Review Summary: A heavy and dark hip-hop album that takes influences from memphis rap and metal alike.
Ever since the drop of the latest Bring Me The Horizon album there has been a lot of talk about the future of metal and the modern shape of what metal music actually looks like. From an anthropological standpoint, it is ignorant to define metal as just as the structure of guitar chords, but rather a culture, an attitude and a community. The style Ghostmane presents on this album is fresh and is arguably a representation of a new wave of music. Ghostmane is not a metal act in the classical sense but a new beast entirely, heavily inspired by metal, a spiritual successor if you will.
Ghostmane is self admittedly a metal fan, even sporting lyrics such as:
"Riding around town with no lights on
Bumpin' DarkThrone out my Audi A4
Pentagram on my shawty torso"
and reps death metal band shirts from time to time - this context is critical is understanding where NOISE is coming from: it is a heavy, dark, and disturbing album. While diverse throughout, there is a common suffocating atmosphere that is present throughout each song.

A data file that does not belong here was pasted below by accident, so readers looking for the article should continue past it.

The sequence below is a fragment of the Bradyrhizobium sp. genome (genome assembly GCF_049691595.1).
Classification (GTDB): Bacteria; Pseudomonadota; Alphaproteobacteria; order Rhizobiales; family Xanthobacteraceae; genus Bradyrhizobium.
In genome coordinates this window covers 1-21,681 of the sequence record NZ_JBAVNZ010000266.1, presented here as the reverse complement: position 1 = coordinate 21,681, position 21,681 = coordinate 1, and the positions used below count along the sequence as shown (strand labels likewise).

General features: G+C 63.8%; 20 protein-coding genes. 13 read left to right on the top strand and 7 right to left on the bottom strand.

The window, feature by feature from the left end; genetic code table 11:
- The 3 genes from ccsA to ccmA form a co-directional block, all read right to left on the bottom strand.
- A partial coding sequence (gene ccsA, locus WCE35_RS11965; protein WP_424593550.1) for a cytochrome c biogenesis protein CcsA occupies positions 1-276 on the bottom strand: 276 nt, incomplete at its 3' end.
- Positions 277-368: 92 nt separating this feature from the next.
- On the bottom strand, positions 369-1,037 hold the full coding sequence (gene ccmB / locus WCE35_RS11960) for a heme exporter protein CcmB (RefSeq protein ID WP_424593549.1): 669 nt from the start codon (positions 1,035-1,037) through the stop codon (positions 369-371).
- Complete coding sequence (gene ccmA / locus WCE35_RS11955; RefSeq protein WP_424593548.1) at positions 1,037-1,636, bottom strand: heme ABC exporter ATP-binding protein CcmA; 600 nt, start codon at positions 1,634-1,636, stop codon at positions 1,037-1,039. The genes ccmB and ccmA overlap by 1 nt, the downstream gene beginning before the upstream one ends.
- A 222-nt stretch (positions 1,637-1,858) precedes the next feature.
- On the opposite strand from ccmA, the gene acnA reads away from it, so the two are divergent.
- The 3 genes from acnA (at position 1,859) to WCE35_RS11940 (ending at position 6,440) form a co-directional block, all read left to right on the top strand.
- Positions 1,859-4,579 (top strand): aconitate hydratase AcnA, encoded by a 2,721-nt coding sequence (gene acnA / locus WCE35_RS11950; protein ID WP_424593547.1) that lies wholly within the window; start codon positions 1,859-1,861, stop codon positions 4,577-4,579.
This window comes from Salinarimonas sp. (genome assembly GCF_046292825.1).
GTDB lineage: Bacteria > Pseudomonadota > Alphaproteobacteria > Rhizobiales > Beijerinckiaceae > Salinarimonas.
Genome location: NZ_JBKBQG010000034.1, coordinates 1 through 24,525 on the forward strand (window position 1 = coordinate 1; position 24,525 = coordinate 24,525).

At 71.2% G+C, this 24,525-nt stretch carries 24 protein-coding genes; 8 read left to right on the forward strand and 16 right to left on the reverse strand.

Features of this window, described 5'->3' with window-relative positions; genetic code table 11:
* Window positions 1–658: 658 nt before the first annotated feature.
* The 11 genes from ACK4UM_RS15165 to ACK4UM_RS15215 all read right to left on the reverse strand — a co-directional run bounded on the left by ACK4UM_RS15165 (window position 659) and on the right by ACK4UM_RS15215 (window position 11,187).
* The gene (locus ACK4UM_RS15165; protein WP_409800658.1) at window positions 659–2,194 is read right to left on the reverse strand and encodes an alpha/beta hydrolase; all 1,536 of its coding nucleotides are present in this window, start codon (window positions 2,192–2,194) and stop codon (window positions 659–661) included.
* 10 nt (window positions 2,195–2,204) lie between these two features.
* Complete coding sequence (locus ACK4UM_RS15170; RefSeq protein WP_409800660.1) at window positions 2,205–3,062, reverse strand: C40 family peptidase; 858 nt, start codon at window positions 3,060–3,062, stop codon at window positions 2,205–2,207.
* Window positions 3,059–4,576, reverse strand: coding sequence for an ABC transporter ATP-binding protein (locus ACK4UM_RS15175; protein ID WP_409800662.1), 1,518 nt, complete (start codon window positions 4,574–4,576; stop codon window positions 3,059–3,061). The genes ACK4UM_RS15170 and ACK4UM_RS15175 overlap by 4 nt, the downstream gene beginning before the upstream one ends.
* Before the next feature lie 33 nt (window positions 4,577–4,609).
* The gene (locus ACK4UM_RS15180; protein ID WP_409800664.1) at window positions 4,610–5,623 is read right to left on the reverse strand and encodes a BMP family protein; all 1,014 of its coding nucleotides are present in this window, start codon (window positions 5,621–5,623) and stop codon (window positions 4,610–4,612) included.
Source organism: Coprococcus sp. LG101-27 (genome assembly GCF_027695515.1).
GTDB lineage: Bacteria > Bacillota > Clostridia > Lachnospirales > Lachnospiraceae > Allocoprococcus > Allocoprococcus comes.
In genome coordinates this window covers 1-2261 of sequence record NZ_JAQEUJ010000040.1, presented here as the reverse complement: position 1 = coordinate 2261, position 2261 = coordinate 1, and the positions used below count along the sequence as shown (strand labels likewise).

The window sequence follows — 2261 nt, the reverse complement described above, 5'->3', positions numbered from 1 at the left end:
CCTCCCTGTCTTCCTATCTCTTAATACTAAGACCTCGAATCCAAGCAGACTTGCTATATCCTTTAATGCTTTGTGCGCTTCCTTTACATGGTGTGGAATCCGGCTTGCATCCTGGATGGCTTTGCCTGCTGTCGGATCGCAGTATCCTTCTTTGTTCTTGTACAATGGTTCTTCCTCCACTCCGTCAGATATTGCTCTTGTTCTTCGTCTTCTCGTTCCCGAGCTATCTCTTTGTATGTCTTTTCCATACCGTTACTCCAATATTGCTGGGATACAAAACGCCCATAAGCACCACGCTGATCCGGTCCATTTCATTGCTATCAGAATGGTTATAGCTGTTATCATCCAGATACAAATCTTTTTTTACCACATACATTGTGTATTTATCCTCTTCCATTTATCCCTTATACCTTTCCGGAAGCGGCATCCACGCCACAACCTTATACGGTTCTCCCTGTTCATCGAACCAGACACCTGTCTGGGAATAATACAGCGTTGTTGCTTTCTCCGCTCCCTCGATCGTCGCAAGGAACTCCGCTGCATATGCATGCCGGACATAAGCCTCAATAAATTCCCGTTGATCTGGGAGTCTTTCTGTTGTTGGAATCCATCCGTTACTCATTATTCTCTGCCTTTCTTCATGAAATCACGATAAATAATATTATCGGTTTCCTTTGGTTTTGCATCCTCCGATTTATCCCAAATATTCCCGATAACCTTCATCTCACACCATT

The bass on NOISE is massive, disjointed and thunderous – right at the forefront of each song. Vocals are buried in the mix of bass and horror style Memphis rap synths. This album could be described as a meeting of the horrorcore elements of Three 6 mafia Memphis rap with metal, featuring disturbing lyrics and dark quotes from movies.
Ghostmane demonstrates a wide diversity of styles on this album from the Nine Inch Nails inspired ‘Inside’ to screaming breakdowns on ‘Black Blood’, hell the closer here even reminds me a lot of Brand New. That said not all styles are performed equally, Ghostmane is at his best when he is using a more traditional horrorcore style of Memphis rapping, he occasionally offers a more ‘whiny’ style of rapping that is supposed to come across as uncaring and dark but it honestly just comes across as ridiculously corny and fake.
This album is a really enjoyable listen from beginning to end, even though it is very uneven, there is a great amount of diversity here that is cohesively held together. I’m not sure if the future of metal is in rap but it will be interesting to see what happens.